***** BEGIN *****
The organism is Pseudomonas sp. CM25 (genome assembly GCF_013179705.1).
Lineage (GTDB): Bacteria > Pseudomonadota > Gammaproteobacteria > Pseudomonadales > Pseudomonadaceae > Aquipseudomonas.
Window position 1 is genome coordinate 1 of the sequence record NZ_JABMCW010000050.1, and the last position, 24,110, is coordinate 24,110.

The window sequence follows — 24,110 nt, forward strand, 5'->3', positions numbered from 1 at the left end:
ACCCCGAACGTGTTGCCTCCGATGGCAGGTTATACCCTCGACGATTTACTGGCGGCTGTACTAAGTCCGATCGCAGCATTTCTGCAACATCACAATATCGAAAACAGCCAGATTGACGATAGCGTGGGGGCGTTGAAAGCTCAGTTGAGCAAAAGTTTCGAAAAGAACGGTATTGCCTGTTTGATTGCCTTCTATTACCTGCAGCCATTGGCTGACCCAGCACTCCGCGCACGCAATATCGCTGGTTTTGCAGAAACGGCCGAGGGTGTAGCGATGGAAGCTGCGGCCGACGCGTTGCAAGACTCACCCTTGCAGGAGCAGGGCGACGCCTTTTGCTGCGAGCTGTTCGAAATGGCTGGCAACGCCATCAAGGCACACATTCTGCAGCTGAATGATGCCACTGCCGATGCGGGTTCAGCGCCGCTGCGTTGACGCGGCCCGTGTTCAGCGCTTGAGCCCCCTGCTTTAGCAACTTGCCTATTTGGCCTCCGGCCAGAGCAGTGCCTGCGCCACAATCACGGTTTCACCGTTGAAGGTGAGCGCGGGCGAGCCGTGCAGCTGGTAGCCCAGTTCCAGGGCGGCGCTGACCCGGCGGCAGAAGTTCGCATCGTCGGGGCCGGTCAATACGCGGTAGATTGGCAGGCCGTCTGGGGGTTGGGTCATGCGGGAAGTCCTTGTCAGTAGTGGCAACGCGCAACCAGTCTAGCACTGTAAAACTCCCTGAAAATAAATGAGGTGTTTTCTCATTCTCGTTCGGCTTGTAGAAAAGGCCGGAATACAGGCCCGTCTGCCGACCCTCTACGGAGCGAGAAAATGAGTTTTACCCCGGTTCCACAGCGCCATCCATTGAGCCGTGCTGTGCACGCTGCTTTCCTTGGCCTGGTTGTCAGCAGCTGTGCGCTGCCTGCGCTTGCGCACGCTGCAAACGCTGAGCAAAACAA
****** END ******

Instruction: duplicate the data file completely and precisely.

The organism is Pseudomonas sp. CM25 (genome assembly GCF_013179705.1).
Lineage (GTDB): Bacteria > Pseudomonadota > Gammaproteobacteria > Pseudomonadales > Pseudomonadaceae > Aquipseudomonas.
Window position 1 is genome coordinate 1 of the sequence record NZ_JABMCW010000050.1, and the last position, 24,110, is coordinate 24,110.

The window sequence follows — 24,110 nt, forward strand, 5'->3', positions numbered from 1 at the left end:
ACCCCGAACGTGTTGCCTCCGATGGCAGGTTATACCCTCGACGATTTACTGGCGGCTGTACTAAGTCCGATCGCAGCATTTCTGCAACATCACAATATCGAAAACAGCCAGATTGACGATAGCGTGGGGGCGTTGAAAGCTCAGTTGAGCAAAAGTTTCGAAAAGAACGGTATTGCCTGTTTGATTGCCTTCTATTACCTGCAGCCATTGGCTGACCCAGCACTCCGCGCACGCAATATCGCTGGTTTTGCAGAAACGGCCGAGGGTGTAGCGATGGAAGCTGCGGCCGACGCGTTGCAAGACTCACCCTTGCAGGAGCAGGGCGACGCCTTTTGCTGCGAGCTGTTCGAAATGGCTGGCAACGCCATCAAGGCACACATTCTGCAGCTGAATGATGCCACTGCCGATGCGGGTTCAGCGCCGCTGCGTTGACGCGGCCCGTGTTCAGCGCTTGAGCCCCCTGCTTTAGCAACTTGCCTATTTGGCCTCCGGCCAGAGCAGTGCCTGCGCCACAATCACGGTTTCACCGTTGAAGGTGAGCGCGGGCGAGCCGTGCAGCTGGTAGCCCAGTTCCAGGGCGGCGCTGACCCGGCGGCAGAAGTTCGCATCGTCGGGGCCGGTCAATACGCGGTAGATTGGCAGGCCGTCTGGGGGTTGGGTCATGCGGGAAGTCCTTGTCAGTAGTGGCAACGCGCAACCAGTCTAGCACTGTAAAACTCCCTGAAAATAAATGAGGTGTTTTCTCATTCTCGTTCGGCTTGTAGAAAAGGCCGGAATACAGGCCCGTCTGCCGACCCTCTACGGAGCGAGAAAATGAGTTTTACCCCGGTTCCACAGCGCCATCCATTGAGCCGTGCTGTGCACGCTGCTTTCCTTGGCCTGGTTGTCAGCAGCTGTGCGCTGCCTGCGCTTGCGCACGCTGCAAACGCTGAGCAAAACAA